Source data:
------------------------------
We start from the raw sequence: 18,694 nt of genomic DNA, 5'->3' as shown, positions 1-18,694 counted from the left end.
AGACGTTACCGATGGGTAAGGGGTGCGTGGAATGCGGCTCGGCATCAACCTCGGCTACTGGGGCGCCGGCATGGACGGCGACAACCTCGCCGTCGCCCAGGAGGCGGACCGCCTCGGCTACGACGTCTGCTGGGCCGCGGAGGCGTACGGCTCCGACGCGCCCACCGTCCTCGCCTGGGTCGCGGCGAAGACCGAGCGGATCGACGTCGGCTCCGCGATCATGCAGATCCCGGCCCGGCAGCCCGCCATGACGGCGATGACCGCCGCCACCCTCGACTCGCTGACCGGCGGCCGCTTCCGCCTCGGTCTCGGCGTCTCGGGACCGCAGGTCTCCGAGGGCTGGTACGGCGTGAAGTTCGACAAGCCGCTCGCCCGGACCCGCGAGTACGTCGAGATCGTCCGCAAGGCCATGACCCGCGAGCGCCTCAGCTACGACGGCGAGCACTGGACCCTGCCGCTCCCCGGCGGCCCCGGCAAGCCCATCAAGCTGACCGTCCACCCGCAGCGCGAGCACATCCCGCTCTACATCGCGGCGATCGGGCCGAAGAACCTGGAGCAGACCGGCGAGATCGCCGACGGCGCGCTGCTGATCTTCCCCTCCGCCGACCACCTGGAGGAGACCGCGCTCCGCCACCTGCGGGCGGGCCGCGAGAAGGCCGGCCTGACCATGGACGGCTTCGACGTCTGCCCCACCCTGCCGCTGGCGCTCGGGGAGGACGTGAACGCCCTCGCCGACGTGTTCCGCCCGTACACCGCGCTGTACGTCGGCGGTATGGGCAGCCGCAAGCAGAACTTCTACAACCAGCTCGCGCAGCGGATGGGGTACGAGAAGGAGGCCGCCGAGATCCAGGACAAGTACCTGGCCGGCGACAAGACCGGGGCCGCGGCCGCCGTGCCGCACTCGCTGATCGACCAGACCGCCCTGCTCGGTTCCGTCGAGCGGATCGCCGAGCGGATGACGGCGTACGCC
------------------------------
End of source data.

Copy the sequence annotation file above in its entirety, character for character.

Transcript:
We start from the raw sequence: 18,694 nt of genomic DNA, 5'->3' as shown, positions 1-18,694 counted from the left end.
AGACGTTACCGATGGGTAAGGGGTGCGTGGAATGCGGCTCGGCATCAACCTCGGCTACTGGGGCGCCGGCATGGACGGCGACAACCTCGCCGTCGCCCAGGAGGCGGACCGCCTCGGCTACGACGTCTGCTGGGCCGCGGAGGCGTACGGCTCCGACGCGCCCACCGTCCTCGCCTGGGTCGCGGCGAAGACCGAGCGGATCGACGTCGGCTCCGCGATCATGCAGATCCCGGCCCGGCAGCCCGCCATGACGGCGATGACCGCCGCCACCCTCGACTCGCTGACCGGCGGCCGCTTCCGCCTCGGTCTCGGCGTCTCGGGACCGCAGGTCTCCGAGGGCTGGTACGGCGTGAAGTTCGACAAGCCGCTCGCCCGGACCCGCGAGTACGTCGAGATCGTCCGCAAGGCCATGACCCGCGAGCGCCTCAGCTACGACGGCGAGCACTGGACCCTGCCGCTCCCCGGCGGCCCCGGCAAGCCCATCAAGCTGACCGTCCACCCGCAGCGCGAGCACATCCCGCTCTACATCGCGGCGATCGGGCCGAAGAACCTGGAGCAGACCGGCGAGATCGCCGACGGCGCGCTGCTGATCTTCCCCTCCGCCGACCACCTGGAGGAGACCGCGCTCCGCCACCTGCGGGCGGGCCGCGAGAAGGCCGGCCTGACCATGGACGGCTTCGACGTCTGCCCCACCCTGCCGCTGGCGCTCGGGGAGGACGTGAACGCCCTCGCCGACGTGTTCCGCCCGTACACCGCGCTGTACGTCGGCGGTATGGGCAGCCGCAAGCAGAACTTCTACAACCAGCTCGCGCAGCGGATGGGGTACGAGAAGGAGGCCGCCGAGATCCAGGACAAGTACCTGGCCGGCGACAAGACCGGGGCCGCGGCCGCCGTGCCGCACTCGCTGATCGACCAGACCGCCCTGCTCGGTTCCGTCGAGCGGATCGCCGAGCGGATGACGGCGTACGCC